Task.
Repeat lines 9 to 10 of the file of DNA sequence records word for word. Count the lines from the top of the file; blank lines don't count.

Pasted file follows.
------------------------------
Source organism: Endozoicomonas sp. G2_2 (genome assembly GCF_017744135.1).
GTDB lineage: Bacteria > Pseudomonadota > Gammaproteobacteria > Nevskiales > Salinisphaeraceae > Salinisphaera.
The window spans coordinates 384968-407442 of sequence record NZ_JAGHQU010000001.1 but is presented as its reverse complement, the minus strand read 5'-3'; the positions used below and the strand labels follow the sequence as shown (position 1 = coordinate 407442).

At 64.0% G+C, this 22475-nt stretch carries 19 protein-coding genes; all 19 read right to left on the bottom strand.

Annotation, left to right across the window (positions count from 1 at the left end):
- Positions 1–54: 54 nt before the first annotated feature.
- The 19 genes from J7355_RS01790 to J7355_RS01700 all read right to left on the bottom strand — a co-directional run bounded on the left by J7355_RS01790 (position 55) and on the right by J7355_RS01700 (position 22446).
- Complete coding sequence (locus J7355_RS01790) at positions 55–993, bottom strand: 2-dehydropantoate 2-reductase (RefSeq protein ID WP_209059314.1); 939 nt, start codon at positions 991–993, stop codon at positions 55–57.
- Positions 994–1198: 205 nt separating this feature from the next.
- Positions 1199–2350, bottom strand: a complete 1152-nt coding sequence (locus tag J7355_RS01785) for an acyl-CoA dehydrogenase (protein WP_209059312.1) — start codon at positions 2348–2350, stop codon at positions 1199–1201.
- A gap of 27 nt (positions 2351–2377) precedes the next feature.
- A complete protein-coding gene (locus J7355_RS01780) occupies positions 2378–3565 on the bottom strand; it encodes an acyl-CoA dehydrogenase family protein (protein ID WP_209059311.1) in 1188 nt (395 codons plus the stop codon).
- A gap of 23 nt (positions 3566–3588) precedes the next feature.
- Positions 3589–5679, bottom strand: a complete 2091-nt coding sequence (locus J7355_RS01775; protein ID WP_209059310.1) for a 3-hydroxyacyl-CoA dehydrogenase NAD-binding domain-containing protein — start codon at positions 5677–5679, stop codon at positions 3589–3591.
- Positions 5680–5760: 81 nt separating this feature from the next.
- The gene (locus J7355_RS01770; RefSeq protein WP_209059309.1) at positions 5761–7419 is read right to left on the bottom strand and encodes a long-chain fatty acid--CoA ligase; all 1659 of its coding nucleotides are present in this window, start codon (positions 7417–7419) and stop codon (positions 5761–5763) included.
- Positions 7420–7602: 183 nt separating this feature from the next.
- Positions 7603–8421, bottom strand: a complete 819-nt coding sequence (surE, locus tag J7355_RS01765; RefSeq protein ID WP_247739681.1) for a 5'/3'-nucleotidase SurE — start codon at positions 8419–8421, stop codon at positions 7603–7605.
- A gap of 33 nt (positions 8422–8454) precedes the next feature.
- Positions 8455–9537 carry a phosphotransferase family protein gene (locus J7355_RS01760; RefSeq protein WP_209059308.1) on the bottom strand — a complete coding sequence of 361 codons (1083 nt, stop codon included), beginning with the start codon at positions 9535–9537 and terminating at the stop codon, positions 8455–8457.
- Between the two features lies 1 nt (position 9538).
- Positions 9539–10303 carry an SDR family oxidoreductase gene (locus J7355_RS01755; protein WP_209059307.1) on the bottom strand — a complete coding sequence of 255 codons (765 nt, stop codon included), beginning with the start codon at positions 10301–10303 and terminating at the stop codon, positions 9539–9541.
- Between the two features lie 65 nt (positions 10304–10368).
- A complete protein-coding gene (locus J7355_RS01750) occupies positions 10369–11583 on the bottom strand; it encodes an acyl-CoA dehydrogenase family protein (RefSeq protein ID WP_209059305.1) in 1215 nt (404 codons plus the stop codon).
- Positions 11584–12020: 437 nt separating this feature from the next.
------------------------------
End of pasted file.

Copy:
- Positions 994–1198: 205 nt separating this feature from the next.
- Positions 1199–2350, bottom strand: a complete 1152-nt coding sequence (locus tag J7355_RS01785) for an acyl-CoA dehydrogenase (protein WP_209059312.1) — start codon at positions 2348–2350, stop codon at positions 1199–1201.